Eric Burns is the host of Fox News Channel's "Fox News Watch." A former NBC News correspondent, Burns was named one of the best writers in the history of broadcast journalism by the Washington Journalism Review. He is also an Emmy winner for media criticism. He is the author of four previous books his The Spirits of America: A Social History of Alcohol, was named one of the best academic press volumes of 2003 by the American Library Association.
Some of today's talk radio hosts appear to have descended in a direct line from America's earliest journalists. Many of the nation's first newspapers were established by passionate political men who strongly advocated their positions. Burns (host, Fox News Channel; The Spirits of America: A Social History of Alcohol) explores the role newspapers played in the founding of the country. Early newspapers did not purport to be objective or even to value impartiality. Burns draws on primary sources to contrast what was printed with what actually happened. He shows how skillfully Sam Adams manipulated truth in the Boston Gazette, stirring up resentment against the British and planning and hosting one of the most famous tea parties in history. Washington's administration perfected the news leak. Newspapers were vicious in their attacks. In the first truly contested presidential election (Jefferson v. Adams), Jefferson was described in the press as an infidel, an atheist, a libertine, and a spendthrift among other things. Some papers even reported rumors that he had died. Burns also traces the beginnings of politicians, conversely, making use of the press. Making excellent use of secondary and primary resources, Burns places his study in the context of existing journalism history. His colorful account of the men of the press and their coverage of the birth of the nation will be of interest to both public and academic libraries with journalism and American history collections.-Judy Solberg, Seattle Univ. Lib. Copyright 2006 Reed Business Information.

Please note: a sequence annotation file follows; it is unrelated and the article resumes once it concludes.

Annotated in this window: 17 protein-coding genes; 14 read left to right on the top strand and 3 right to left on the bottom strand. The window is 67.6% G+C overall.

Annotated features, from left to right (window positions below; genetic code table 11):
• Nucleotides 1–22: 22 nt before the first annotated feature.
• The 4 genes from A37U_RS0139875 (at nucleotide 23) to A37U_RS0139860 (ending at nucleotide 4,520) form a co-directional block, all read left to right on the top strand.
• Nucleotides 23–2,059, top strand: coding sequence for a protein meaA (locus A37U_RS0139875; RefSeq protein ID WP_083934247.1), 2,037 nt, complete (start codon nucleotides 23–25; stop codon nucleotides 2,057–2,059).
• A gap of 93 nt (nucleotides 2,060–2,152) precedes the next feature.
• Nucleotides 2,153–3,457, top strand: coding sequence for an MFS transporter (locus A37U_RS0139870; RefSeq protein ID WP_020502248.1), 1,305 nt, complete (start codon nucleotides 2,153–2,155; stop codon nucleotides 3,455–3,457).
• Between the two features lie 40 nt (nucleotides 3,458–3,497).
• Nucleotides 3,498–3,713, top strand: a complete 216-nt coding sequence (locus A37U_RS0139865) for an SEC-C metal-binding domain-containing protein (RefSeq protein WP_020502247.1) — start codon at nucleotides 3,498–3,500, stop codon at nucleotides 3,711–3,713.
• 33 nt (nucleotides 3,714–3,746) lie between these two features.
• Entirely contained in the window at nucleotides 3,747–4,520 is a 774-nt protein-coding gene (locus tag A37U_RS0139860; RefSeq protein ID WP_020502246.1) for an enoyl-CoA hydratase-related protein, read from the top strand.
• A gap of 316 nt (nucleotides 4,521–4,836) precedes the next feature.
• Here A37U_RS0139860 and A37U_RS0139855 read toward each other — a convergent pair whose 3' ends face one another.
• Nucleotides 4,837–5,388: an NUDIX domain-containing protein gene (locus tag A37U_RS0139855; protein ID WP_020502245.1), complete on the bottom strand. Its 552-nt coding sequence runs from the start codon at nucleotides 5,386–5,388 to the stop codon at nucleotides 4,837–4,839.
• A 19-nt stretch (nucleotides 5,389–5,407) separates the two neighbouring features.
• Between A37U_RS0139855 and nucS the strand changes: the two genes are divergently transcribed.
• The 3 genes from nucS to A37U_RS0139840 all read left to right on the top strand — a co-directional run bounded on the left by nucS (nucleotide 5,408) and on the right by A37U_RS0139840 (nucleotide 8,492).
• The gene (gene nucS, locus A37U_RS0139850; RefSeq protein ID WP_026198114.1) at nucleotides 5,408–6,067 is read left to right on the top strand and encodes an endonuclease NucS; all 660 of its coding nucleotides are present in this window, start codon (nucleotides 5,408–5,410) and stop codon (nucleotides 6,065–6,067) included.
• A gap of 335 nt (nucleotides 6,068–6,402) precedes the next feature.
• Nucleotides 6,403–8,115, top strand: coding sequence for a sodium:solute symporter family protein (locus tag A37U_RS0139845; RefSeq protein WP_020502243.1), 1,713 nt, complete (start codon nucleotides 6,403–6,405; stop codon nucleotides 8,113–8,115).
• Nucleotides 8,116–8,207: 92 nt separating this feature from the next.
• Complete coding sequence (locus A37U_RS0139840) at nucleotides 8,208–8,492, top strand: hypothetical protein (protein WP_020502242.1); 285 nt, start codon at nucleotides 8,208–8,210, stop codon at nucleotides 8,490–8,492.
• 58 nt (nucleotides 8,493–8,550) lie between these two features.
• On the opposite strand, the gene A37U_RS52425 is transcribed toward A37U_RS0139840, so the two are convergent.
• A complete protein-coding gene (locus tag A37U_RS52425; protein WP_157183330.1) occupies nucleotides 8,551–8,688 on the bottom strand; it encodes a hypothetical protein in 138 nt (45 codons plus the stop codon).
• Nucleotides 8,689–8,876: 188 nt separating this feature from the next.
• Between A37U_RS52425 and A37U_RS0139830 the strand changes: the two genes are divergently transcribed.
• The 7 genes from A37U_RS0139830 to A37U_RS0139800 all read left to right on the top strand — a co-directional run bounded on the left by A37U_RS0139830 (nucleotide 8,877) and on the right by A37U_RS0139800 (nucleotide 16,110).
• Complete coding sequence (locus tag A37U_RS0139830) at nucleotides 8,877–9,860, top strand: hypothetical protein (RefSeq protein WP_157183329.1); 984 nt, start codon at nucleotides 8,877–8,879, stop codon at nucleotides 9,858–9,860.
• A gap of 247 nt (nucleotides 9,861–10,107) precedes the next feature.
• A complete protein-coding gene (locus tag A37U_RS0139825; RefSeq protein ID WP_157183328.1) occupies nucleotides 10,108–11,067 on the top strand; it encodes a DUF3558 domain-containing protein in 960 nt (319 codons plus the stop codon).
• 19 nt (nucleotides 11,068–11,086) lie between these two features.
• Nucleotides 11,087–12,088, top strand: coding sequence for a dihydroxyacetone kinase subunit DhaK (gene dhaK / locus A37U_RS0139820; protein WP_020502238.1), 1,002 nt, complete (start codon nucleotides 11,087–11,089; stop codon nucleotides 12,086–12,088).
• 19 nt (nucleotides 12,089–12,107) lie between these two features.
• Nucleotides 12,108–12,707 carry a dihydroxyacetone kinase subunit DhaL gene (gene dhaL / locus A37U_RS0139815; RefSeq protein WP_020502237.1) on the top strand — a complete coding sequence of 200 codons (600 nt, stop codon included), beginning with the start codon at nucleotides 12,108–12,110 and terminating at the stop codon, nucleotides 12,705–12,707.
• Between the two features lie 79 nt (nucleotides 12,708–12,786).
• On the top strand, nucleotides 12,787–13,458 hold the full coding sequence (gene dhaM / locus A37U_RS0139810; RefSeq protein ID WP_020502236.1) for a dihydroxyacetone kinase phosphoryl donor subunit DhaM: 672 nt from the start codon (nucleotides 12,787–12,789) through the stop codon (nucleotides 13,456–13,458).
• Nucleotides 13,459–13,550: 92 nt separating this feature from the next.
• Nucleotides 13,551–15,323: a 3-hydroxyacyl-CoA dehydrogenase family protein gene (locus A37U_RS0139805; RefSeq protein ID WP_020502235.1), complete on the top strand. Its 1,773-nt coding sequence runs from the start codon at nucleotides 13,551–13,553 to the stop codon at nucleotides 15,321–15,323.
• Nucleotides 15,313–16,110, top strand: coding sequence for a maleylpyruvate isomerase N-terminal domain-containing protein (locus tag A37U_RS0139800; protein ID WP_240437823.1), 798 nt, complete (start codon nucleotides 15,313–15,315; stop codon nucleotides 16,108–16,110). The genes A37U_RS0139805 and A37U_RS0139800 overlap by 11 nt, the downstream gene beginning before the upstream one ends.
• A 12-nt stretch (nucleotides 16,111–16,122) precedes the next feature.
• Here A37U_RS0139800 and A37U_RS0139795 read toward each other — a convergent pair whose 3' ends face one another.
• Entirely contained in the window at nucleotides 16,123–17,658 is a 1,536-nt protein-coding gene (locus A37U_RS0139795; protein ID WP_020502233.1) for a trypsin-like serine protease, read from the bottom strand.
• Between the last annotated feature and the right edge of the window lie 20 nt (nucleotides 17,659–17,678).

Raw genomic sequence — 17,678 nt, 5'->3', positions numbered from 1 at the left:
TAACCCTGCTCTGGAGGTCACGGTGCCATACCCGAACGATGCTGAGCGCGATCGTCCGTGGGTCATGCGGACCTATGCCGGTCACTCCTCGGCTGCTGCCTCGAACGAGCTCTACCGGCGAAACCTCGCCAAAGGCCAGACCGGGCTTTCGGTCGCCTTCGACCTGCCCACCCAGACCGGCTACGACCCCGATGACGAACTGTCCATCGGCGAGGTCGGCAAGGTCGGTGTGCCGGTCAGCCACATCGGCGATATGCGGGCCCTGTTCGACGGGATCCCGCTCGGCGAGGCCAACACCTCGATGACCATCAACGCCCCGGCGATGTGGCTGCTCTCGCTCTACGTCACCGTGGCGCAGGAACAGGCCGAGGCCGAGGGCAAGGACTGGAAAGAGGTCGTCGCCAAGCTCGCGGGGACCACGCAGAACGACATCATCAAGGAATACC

Considering the many noble accomplishments of early American culture, Burns observes, the levels of vulgarity and partisanship in colonial newspapers should strike modern readers as shocking. Given the ideological jousting taking place on talk radio and in the blogosphere today, he may be overstating the case, and at times the condemnation feels as if it's laid on a bit thick, but Burns's historical examples of journalistic excess-rabid language, character assassination, even outright fabrication-never bore. From the sniping feuds among Boston's first papers to sex scandals involving Alexander Hamilton and Thomas Jefferson, the snappy patter gives clear indication of how much Burns, a Fox News anchor and accomplished historian (The Spirits of America), relishes telling his story. With so much attention on the Founding Fathers in recent years, many sections, like those on Ben Franklin's early publishing career and the intense rivalry between Jefferson and Hamilton, each of whom underwrote a paper to propagate his point of view, will be familiar. For every recognizable anecdote, however, Burns weaves in fresh elements like the vicious feud between publisher James Franklin (Ben's older brother) and Cotton Mather over smallpox inoculation, keeping the entertainment levels high. (Mar.) Copyright 2005 Reed Business Information.